Nasr fails to mention the history of U.S. involvement in violent overthrows of democratically elected leaders in Third World nations, including the coup that removed Mohammed Mossedegh in Iran in 1953. Although that event played a pivotal role in changing Iranian history, it is almost universally forgotten, or ignored, today.
Ervand Abrahamian, a City University of New York history professor, just published: "The Coup: 1953, the CIA and the Roots of Modern U.S.-Iranian Relations."
His book details the central role British and American intelligence and military forces played in funding and organizing the 1953 coup overthrowing Mossedegh, who was trying to restore Iran's control over its own oil resources.
That coup revived the dictatorial regime of the Shah of Iran and restored the control Great Britain and the United States had over Iran's oil.
Nasr does mention the impact of the "oil shock" of the 1970s, when imports plummeted and prices skyrocketed.
"Since then, we have coddled dictators, built military bases, gone to war and generally kept deepening our engagement in the Middle East -- all to secure oil," Nasr writes. "The costs of this strategy have been anti-Americanism, war and terrorism."
Today's problems and tensions, Nasr argues, go "back to the colonial period, when European administrators created state institutions designed to manipulate religious and ethnic diversity to their advantage.
"They handed minorities greater representation in colonial security forces and governments in order to give these minorities an intense stake in the colonial regime and, in effect, to make them its gendarmes."
European colonial leaders made major efforts to create nations that divided ethnic and national groups, especially in countries like Nigeria and Iraq. Divisions between those groups sparked hostilities that made it easer for colonial powers to exercise control.
Drones, China and the future
"The Dispensable Nation" calls Obama "one of America's militarily most aggressive presidents" who promoted many of the same foreign policies pursued by his immediate Republican predecessor, George W. Bush.
Nasr also questions the ballooning use of drones.
"They provoke anti-Americanism and the extremism that goes with it," Nasr writes. "Drones could be promoting the very problems that they are intended to solve."
Nasr recalls a meeting he attended with local women leaders hosted by Hillary Clinton at our embassy in Pakistan.
During the meeting, "every other question was about drones, the civilians they killed, and the humiliation they visited on Pakistan by violating its sovereignty. ... I could not see a future for a foreign policy built on drones."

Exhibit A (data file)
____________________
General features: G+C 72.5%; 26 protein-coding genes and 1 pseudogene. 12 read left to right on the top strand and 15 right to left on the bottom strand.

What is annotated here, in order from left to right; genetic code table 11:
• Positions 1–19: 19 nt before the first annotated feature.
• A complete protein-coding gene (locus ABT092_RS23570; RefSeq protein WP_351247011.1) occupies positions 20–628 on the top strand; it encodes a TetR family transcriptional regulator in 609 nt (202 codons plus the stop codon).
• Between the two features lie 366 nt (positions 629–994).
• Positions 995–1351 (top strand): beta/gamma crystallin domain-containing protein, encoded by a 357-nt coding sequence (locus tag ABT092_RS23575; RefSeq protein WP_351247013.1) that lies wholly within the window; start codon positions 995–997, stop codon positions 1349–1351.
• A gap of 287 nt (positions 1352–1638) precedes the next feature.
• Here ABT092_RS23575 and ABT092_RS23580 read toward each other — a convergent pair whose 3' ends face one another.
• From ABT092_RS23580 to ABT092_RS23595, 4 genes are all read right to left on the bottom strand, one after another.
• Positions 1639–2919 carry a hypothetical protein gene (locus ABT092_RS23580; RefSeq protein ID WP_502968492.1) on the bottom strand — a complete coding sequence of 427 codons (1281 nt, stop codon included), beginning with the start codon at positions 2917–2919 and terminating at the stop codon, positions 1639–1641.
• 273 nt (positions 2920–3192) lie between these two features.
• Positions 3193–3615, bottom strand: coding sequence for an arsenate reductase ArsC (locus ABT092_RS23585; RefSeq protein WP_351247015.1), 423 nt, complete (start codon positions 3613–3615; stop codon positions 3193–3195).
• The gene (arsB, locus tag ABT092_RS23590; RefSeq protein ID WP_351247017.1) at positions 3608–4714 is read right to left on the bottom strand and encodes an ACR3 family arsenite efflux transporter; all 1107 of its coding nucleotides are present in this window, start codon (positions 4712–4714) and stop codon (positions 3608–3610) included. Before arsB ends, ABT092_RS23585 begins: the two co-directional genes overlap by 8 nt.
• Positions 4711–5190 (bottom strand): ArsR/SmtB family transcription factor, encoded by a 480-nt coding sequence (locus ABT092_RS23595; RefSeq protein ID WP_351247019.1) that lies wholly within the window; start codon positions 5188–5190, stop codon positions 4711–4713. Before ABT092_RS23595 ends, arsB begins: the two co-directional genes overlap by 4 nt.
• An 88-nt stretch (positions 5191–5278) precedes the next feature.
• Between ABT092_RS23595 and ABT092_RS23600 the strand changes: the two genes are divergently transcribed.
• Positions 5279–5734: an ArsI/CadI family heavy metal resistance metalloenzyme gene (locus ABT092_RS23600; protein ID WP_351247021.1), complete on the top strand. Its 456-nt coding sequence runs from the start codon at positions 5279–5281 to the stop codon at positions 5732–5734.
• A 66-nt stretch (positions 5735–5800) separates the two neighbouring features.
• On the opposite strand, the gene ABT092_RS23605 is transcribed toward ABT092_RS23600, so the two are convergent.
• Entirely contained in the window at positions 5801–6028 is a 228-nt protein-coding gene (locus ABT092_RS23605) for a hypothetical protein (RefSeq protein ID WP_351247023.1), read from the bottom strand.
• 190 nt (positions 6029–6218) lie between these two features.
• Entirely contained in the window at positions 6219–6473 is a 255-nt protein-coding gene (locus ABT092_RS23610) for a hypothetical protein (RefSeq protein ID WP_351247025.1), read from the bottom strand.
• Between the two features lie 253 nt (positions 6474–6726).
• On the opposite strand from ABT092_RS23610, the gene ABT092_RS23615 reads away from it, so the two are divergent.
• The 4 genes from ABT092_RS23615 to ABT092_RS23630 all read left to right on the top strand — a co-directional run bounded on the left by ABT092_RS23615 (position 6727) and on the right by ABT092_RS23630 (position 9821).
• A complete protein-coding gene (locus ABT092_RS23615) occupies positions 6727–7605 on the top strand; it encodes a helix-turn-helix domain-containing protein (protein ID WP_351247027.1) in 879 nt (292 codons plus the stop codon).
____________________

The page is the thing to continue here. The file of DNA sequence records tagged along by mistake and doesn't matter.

Today, the Middle East is changing, but probably not in good ways.
"Power is moving from rulers to the masses, from the secular elite to Islamist challengers," Nasr points out.
Foreign influence in the region continues to change.
The hostile policies our government pursued with Iran promoted increasingly close relations between Iran and other countries like Turkey and Brazil.
In addition, "Russia and China were benefiting from sitting between Iran and America, selling their favors to both sides and profiting from the impasse."
The United States has long maintained a military and political presence in the Middle East. But today, Nasr believes, China has become the region's "new imperialist power."
Today, rising floods of Chinese imports are driving local textile companies, soap manufacturers and crockery producers out of business in countries from Nigeria to Pakistan. China exports 90 percent of the soap and crockery bought in Pakistan.
"Since 9/11, we have been focused on the Middle East," Nasr points out, "ignoring China's rise for the most part."
Nasr believes that "it will not be in our interest to leave these countries out in the cold. ... Addressing China's challenge requires us to build bridges, not push away Iran and Pakistan."
Continuing to engender ideological and political hatreds against entire nations will hurt the U.S. profoundly.
"China, more than counterterrorism and nuclear fear, should be the bedrock of America's Middle East strategy in the 21st Century," Nasr concludes.
Reach Paul J. Nyden at pjny...@wvgazette.com or 304-348-5164.